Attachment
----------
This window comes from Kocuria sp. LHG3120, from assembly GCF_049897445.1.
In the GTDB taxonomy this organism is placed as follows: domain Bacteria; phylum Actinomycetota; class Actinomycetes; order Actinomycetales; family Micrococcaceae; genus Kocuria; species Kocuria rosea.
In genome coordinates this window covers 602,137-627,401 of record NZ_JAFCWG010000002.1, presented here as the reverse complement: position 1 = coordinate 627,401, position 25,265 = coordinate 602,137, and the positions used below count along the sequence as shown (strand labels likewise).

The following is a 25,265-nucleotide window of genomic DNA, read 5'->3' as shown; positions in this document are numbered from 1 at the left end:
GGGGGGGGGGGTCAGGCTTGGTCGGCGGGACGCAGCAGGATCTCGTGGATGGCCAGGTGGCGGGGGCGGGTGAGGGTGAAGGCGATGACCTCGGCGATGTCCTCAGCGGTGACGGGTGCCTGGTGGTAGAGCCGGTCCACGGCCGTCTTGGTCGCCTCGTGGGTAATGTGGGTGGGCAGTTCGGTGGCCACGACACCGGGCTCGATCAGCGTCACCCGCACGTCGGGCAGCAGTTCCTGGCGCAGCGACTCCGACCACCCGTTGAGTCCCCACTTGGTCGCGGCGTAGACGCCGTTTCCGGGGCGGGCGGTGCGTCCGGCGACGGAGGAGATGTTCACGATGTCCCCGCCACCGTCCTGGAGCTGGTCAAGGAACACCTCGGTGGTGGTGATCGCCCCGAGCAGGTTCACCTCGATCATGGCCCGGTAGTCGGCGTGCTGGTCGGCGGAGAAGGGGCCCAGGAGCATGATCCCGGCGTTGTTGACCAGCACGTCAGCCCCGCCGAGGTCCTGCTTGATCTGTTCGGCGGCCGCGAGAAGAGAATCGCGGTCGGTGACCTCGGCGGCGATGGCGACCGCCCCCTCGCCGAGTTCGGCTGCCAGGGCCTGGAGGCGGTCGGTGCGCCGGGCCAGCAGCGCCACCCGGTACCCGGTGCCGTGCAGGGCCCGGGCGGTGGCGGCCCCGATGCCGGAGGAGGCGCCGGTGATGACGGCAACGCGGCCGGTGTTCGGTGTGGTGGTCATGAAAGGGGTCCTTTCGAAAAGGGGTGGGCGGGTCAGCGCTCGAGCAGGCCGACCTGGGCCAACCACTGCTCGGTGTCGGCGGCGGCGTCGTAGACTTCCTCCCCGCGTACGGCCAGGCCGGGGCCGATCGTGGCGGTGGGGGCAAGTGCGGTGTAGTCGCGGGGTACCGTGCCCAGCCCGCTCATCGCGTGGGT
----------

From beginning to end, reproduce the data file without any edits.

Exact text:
This window comes from Kocuria sp. LHG3120, from assembly GCF_049897445.1.
In the GTDB taxonomy this organism is placed as follows: domain Bacteria; phylum Actinomycetota; class Actinomycetes; order Actinomycetales; family Micrococcaceae; genus Kocuria; species Kocuria rosea.
In genome coordinates this window covers 602,137-627,401 of record NZ_JAFCWG010000002.1, presented here as the reverse complement: position 1 = coordinate 627,401, position 25,265 = coordinate 602,137, and the positions used below count along the sequence as shown (strand labels likewise).

The following is a 25,265-nucleotide window of genomic DNA, read 5'->3' as shown; positions in this document are numbered from 1 at the left end:
GGGGGGGGGGGTCAGGCTTGGTCGGCGGGACGCAGCAGGATCTCGTGGATGGCCAGGTGGCGGGGGCGGGTGAGGGTGAAGGCGATGACCTCGGCGATGTCCTCAGCGGTGACGGGTGCCTGGTGGTAGAGCCGGTCCACGGCCGTCTTGGTCGCCTCGTGGGTAATGTGGGTGGGCAGTTCGGTGGCCACGACACCGGGCTCGATCAGCGTCACCCGCACGTCGGGCAGCAGTTCCTGGCGCAGCGACTCCGACCACCCGTTGAGTCCCCACTTGGTCGCGGCGTAGACGCCGTTTCCGGGGCGGGCGGTGCGTCCGGCGACGGAGGAGATGTTCACGATGTCCCCGCCACCGTCCTGGAGCTGGTCAAGGAACACCTCGGTGGTGGTGATCGCCCCGAGCAGGTTCACCTCGATCATGGCCCGGTAGTCGGCGTGCTGGTCGGCGGAGAAGGGGCCCAGGAGCATGATCCCGGCGTTGTTGACCAGCACGTCAGCCCCGCCGAGGTCCTGCTTGATCTGTTCGGCGGCCGCGAGAAGAGAATCGCGGTCGGTGACCTCGGCGGCGATGGCGACCGCCCCCTCGCCGAGTTCGGCTGCCAGGGCCTGGAGGCGGTCGGTGCGCCGGGCCAGCAGCGCCACCCGGTACCCGGTGCCGTGCAGGGCCCGGGCGGTGGCGGCCCCGATGCCGGAGGAGGCGCCGGTGATGACGGCAACGCGGCCGGTGTTCGGTGTGGTGGTCATGAAAGGGGTCCTTTCGAAAAGGGGTGGGCGGGTCAGCGCTCGAGCAGGCCGACCTGGGCCAACCACTGCTCGGTGTCGGCGGCGGCGTCGTAGACTTCCTCCCCGCGTACGGCCAGGCCGGGGCCGATCGTGGCGGTGGGGGCAAGTGCGGTGTAGTCGCGGGGTACCGTGCCCAGCCCGCTCATCGCGTGGGT